How to justify a crusade? The conquest of Livonia and new crusade rhetoric in the early thirteenth century

How to justify a crusade? The conquest of Livonia and new crusade rhetoric in the early thirteenth century

By Marek Tamm

Journal of Medieval History, Vol.39:4 (2013)

Map of Europe, drawing of c. 1570

Abstract: This article addresses the issue of how it was possible to justify a crusade to a region, such as the eastern shore of the Baltic, where there were no sacred shrines to protect or Christian lands to reconquer. Adopting a pluralist perspective of crusades, it argues that the Livonian crusade of the early thirteenth century offers some interesting clues to the new developments of crusading ideology. Conceiving of the conquest and conversion of Livonia as a crusade, albeit not quite equal to the liberation of Jerusalem, its initiators and apologists employed legal and rhetorical devices to justify the occupation of a region under the auspices of a crusade. This article examines these strategies through the medium of contemporary chronicles and papal letters.

Introduction: This article examines an apparently simple question: how to justify a crusade that did not aim at recovering the Holy Land. Or, put more precisely: how could one motivate a crusade in a region which had neither sacred sites to be visited nor Christians to be protected? These questions presume a particular notion of crusading. In recent decades, a close connection has been re-established in scholarly literature with the medieval tradition which represented the twelfth- and thirteenth-century wars of conquest and mission in the Baltic region through the prism of the crusades. In this line of thought, first formulated in the middle of the twelfth-century by the papal court in Rome, the idea of a crusade, originally devised as a means of (re)capturing Jerusalem, was expanded to cover other areas by guaranteeing the participants in these new campaigns benefits equal or comparable to those afforded to the crusaders heading for the Holy Land.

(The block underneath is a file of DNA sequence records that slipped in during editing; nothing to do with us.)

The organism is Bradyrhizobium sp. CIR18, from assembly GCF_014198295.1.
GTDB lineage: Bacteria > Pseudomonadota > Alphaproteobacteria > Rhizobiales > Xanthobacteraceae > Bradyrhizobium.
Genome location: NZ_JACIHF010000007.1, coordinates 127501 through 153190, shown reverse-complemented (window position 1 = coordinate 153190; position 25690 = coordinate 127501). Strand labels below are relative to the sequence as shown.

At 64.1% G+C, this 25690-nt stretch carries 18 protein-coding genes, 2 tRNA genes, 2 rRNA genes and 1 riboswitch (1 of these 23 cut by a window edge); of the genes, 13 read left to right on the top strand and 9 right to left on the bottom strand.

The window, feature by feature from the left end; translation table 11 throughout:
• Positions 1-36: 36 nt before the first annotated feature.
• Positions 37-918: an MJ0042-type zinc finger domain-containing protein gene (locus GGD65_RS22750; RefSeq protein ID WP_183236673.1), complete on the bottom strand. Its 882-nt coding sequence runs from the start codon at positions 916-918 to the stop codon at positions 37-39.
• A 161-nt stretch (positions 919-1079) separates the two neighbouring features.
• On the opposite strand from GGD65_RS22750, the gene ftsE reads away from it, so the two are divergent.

This tactic, however, necessarily forced popes and other apologists of the crusades to face a serious dilemma familiar to modern students of the crusades: how to explain the transfer of the privileges granted for crusading in the Holy Land to participants in campaigns in other regions. How could one speak about a crusade if the target of the campaign were not a (former) Christian area? Some modern historians have responded to this question by explicitly refraining from employing the word ‘crusade’ to characterise campaigns that were not directed at the Holy Land: to identify them as crusades would be an abuse of the idea as advanced by twelfth-century popes and its continuation by at least some modern scholars.

This view, however, forces on us a very clear-cut definition of what a crusade might be and fails to note that, like all other historical phenomena, its nature changed over time. Indeed, the main aim of the present paper is to demonstrate that at the beginning of the thirteenth century the notion of a crusade as it had previously been conceived underwent significant elaboration, both legal and rhetorical, with the eastern coast of the Baltic Sea and specifically Livonia being one of the main ‘laboratories’ where these new developments were worked out.

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